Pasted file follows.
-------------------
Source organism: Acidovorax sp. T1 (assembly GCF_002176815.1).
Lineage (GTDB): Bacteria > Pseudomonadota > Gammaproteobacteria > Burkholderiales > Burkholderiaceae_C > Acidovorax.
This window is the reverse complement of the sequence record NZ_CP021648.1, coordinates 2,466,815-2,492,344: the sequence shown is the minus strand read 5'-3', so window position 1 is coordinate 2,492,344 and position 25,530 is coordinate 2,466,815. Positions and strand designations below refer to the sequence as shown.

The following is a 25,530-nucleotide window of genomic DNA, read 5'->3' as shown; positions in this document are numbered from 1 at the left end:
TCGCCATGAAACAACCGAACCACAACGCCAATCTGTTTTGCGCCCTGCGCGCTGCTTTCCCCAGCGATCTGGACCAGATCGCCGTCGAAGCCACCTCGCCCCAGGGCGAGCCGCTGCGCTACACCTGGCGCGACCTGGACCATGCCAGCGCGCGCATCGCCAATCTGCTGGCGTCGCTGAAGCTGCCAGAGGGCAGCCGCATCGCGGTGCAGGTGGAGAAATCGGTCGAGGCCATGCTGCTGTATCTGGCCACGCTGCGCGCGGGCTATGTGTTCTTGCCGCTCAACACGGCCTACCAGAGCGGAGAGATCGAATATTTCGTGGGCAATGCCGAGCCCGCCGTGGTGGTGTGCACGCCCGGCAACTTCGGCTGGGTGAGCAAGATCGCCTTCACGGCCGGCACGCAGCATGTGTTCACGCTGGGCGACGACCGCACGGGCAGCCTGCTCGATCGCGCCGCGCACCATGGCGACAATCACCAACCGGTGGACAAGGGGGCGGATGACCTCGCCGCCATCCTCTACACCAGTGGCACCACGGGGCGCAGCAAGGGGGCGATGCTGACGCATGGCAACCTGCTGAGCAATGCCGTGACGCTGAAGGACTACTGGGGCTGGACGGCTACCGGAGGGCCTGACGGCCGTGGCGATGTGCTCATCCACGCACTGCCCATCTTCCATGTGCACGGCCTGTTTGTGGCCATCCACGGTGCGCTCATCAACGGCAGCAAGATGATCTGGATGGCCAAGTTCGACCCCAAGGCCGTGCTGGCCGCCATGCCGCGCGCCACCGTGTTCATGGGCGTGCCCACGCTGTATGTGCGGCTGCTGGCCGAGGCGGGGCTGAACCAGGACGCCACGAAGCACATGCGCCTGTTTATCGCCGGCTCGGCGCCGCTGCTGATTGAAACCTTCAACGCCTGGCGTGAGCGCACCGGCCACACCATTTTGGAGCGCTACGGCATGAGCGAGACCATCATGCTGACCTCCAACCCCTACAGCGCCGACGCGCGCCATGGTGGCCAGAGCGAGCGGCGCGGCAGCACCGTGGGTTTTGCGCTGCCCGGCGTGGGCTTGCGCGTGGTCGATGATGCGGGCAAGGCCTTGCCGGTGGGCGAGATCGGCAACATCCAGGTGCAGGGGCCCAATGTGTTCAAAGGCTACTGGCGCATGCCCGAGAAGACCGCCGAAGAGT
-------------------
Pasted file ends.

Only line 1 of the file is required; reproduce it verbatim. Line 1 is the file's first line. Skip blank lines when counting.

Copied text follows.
Source organism: Acidovorax sp. T1 (assembly GCF_002176815.1).